The Los Angeles Lakers have a storied history of playoff success with NBA titles and great players. But some of those superstars who have donned the purple and gold weren’t all beloved. For every Magic Johnson, there’s a Kobe Bryant.
Some players have been hated even while adored, like Kobe. Others were loved during their time in LA but hated when they left. Others were only loved in LA, by true diehard Laker fans, and hated throughout the league.
The reasons are irrelevant. What they all had in common was that one some level, they were all despised.
So, here are the 10 most despised players in franchise history.
Lost in the post-Shaq fallout was the simple fact that D-Fish was an integral part of the Lakers’ championship success.
Don’t believe that statement? Any evidence to the contrary can be simply answered with the words Smush Parker.
During Fisher’s time out of LA, the starting point guard for LA was Smush Parker. And while he was actually an adequate player at times, he never grasped the triangle offense nor the loyalty of Kobe Bryant and Phil Jackson.
Parker’s poor play allowed the Lakers to be one of only a handful of teams to blow a 3-1 lead in a playoff series, in 2006 to the Phoenix Suns. That alone will get you on a despised list.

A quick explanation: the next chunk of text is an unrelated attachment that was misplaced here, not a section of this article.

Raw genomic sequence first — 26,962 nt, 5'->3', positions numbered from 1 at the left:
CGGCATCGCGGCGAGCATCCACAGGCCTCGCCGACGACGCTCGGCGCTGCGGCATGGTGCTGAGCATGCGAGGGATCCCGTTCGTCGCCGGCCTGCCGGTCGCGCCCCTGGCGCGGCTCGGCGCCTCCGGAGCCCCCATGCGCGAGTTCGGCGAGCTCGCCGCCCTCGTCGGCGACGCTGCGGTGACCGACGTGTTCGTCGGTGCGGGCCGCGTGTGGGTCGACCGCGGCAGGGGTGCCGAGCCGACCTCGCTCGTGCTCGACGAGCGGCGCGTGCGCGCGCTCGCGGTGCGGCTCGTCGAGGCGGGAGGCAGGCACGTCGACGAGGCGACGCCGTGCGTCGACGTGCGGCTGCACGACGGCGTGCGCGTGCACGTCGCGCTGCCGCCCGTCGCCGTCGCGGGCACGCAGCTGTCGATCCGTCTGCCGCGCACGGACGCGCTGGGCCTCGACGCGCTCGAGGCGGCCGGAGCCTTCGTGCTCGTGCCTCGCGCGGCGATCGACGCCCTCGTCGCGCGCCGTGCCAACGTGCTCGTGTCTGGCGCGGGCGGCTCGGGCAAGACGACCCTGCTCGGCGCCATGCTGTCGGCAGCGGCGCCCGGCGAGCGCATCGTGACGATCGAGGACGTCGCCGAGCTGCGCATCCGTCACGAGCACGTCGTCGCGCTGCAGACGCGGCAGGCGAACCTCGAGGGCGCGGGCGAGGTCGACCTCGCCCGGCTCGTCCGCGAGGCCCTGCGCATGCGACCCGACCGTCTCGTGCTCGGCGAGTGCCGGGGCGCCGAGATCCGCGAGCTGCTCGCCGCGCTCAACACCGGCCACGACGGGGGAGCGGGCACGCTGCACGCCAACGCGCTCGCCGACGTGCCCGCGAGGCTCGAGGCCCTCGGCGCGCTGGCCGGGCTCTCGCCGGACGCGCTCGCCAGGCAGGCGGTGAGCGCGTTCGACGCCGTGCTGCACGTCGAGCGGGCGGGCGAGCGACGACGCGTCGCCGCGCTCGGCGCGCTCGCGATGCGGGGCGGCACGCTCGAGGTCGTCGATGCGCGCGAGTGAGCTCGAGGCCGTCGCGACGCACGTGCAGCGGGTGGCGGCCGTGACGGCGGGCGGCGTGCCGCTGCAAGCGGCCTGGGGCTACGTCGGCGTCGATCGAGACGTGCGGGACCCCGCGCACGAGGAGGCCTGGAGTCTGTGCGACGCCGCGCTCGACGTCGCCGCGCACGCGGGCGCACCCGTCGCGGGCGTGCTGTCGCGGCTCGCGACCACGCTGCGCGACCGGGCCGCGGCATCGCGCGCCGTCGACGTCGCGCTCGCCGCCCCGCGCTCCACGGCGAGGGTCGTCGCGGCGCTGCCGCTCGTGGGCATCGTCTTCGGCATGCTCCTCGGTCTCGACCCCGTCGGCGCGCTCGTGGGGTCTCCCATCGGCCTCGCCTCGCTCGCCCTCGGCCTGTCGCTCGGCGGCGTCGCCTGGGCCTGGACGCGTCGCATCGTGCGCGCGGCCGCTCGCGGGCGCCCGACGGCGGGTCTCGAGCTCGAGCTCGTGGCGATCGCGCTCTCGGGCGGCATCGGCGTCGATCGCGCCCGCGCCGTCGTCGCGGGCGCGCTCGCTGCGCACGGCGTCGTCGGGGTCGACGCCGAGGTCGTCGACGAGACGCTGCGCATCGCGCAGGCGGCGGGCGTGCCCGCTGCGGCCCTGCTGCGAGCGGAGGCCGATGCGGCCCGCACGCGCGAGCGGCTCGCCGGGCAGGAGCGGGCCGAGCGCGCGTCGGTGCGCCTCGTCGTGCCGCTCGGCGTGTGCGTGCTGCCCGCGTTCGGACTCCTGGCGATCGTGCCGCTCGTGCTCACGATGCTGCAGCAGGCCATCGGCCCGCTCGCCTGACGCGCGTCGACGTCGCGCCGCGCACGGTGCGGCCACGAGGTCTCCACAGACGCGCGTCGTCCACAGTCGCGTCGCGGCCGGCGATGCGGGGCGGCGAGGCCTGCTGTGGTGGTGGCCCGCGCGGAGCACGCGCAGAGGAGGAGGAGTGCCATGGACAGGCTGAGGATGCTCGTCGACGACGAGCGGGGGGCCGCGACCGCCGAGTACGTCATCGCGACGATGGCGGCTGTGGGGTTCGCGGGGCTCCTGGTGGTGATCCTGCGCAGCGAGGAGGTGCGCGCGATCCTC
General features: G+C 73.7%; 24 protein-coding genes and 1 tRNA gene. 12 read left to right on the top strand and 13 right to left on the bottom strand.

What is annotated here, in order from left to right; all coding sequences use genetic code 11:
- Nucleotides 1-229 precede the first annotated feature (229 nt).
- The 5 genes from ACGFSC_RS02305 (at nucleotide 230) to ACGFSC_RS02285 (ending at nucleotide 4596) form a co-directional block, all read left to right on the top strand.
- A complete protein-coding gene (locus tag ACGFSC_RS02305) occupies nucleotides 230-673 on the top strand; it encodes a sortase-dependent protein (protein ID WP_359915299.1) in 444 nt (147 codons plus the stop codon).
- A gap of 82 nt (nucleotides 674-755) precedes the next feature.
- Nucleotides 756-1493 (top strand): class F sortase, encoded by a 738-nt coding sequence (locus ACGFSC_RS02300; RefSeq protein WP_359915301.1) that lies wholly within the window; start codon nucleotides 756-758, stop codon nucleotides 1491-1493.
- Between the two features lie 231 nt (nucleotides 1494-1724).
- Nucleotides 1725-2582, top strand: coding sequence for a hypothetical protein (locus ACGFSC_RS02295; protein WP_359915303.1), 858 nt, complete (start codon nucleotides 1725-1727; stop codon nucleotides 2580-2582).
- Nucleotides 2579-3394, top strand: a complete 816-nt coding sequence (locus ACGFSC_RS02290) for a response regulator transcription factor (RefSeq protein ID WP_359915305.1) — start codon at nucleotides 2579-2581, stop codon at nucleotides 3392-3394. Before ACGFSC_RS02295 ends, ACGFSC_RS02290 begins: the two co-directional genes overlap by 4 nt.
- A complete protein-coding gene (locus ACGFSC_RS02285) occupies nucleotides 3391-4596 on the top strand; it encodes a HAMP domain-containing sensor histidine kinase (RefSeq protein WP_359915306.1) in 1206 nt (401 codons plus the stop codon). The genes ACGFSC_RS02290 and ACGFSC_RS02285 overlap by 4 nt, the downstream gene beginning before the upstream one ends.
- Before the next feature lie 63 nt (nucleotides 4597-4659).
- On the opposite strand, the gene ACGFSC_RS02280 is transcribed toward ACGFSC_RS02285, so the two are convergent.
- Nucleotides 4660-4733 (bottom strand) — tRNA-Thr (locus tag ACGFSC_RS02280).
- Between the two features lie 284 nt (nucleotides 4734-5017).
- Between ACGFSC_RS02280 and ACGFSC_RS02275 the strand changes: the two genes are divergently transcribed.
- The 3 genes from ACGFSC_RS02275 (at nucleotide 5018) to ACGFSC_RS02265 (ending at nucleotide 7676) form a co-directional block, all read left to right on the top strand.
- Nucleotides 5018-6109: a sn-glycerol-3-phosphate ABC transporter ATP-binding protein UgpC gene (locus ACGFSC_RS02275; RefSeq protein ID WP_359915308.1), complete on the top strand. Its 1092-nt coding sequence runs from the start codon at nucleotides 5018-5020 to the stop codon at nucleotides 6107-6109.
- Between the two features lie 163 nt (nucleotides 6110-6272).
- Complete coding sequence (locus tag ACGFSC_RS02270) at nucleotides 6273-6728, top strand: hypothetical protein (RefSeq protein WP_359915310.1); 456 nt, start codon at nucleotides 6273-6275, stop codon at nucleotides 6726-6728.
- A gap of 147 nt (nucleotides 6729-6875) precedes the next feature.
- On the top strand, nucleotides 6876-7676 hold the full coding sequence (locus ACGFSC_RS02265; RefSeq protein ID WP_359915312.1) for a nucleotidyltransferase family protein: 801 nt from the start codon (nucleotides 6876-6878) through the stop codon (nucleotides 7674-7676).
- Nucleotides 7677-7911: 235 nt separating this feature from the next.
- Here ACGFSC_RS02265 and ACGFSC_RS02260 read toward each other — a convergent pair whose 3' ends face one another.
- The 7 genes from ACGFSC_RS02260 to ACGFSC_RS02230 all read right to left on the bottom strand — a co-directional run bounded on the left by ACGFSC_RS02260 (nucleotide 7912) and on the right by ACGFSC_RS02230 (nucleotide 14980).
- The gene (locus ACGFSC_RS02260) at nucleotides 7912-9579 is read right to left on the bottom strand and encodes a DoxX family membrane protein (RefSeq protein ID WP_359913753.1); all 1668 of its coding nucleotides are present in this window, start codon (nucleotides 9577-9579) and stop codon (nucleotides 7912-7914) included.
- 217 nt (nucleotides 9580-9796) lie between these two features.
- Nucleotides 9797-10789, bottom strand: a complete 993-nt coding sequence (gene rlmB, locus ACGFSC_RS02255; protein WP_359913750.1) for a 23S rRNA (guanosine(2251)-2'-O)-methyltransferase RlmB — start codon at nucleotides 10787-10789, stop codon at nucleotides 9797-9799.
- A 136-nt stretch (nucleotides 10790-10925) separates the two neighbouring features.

No other Laker got the fans' hate in the early post-Shaq era than Kwame Brown. And he did nothing to change that perception.
He had butter on his hands during games, as balls slipped through his fingers like jelly. And he even threw a cake at a fan after a night out on the town. Neither his play on the court or his actions off it made him likable in any way.
Most of it was actually a matter of perception, as Kwame played well during his time in LA. He just had a lot to live up to and big shoes (Shaq’s) to fill.
A former scoring champ, Bob McAdoo arrived in LA in the twilight of his career. He was a big unknown with a reputation as trouble for both fans and teammates, and the press hated him.
But McAdoo was a consistent bench performer during his time in LA, and in the end, he contributed to a Lakers title in 1982.
He was loved by Laker fans and despised by many other teams, especially his former ones, like the Nets.
He was a fan favorite in LA but despised elsewhere, especially in Boston. Michael Cooper became famous with his “Coop a Loop” alley-oops from Magic Johnson, but he really made his mark on the defensive side.
He was a thorn in the side of Boston Celtic great Larry Bird, and therefore the entire Green Nation hated Cooper.
We Laker fans loved the guy and still do.
During his productive years in LA, Nick the Quick was both fearless and loved. But near the end of his tenure, he’d rubbed new teammates Shaquille O’Neal and Kobe Bryant wrong.
His days in LA were numbered at that point. He had tendencies to quit playing hard during games, and that burned Kobe especially.
Van Exel left and handed the reins over to Derek Fisher, who, all these years later, sure did well at the point for LA.